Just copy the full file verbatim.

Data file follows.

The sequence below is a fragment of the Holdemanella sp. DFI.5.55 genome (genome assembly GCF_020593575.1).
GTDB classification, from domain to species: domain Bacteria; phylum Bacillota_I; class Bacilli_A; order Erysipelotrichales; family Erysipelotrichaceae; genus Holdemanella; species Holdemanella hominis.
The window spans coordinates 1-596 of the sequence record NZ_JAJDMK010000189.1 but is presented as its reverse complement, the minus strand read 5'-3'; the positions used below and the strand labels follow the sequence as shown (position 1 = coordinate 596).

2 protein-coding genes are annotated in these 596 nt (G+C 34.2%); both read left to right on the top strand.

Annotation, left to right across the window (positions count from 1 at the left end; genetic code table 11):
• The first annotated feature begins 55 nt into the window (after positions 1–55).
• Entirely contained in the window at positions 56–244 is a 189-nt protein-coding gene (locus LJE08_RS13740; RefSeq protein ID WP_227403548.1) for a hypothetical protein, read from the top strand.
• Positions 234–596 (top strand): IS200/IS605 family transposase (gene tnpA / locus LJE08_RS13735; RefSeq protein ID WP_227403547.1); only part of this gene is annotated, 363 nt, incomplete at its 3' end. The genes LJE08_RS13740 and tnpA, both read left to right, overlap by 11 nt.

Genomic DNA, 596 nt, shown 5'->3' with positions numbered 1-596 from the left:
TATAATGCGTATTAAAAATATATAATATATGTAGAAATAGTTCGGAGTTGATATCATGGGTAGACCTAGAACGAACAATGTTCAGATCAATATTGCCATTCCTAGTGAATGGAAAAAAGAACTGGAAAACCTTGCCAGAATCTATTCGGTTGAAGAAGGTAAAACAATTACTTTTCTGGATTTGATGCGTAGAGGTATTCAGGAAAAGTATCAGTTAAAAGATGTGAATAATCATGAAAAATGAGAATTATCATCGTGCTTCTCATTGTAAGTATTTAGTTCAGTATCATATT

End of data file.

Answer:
The sequence below is a fragment of the Holdemanella sp. DFI.5.55 genome (genome assembly GCF_020593575.1).
GTDB classification, from domain to species: domain Bacteria; phylum Bacillota_I; class Bacilli_A; order Erysipelotrichales; family Erysipelotrichaceae; genus Holdemanella; species Holdemanella hominis.
The window spans coordinates 1-596 of the sequence record NZ_JAJDMK010000189.1 but is presented as its reverse complement, the minus strand read 5'-3'; the positions used below and the strand labels follow the sequence as shown (position 1 = coordinate 596).

2 protein-coding genes are annotated in these 596 nt (G+C 34.2%); both read left to right on the top strand.

Annotation, left to right across the window (positions count from 1 at the left end; genetic code table 11):
• The first annotated feature begins 55 nt into the window (after positions 1–55).
• Entirely contained in the window at positions 56–244 is a 189-nt protein-coding gene (locus LJE08_RS13740; RefSeq protein ID WP_227403548.1) for a hypothetical protein, read from the top strand.
• Positions 234–596 (top strand): IS200/IS605 family transposase (gene tnpA / locus LJE08_RS13735; RefSeq protein ID WP_227403547.1); only part of this gene is annotated, 363 nt, incomplete at its 3' end. The genes LJE08_RS13740 and tnpA, both read left to right, overlap by 11 nt.

Genomic DNA, 596 nt, shown 5'->3' with positions numbered 1-596 from the left:
TATAATGCGTATTAAAAATATATAATATATGTAGAAATAGTTCGGAGTTGATATCATGGGTAGACCTAGAACGAACAATGTTCAGATCAATATTGCCATTCCTAGTGAATGGAAAAAAGAACTGGAAAACCTTGCCAGAATCTATTCGGTTGAAGAAGGTAAAACAATTACTTTTCTGGATTTGATGCGTAGAGGTATTCAGGAAAAGTATCAGTTAAAAGATGTGAATAATCATGAAAAATGAGAATTATCATCGTGCTTCTCATTGTAAGTATTTAGTTCAGTATCATATT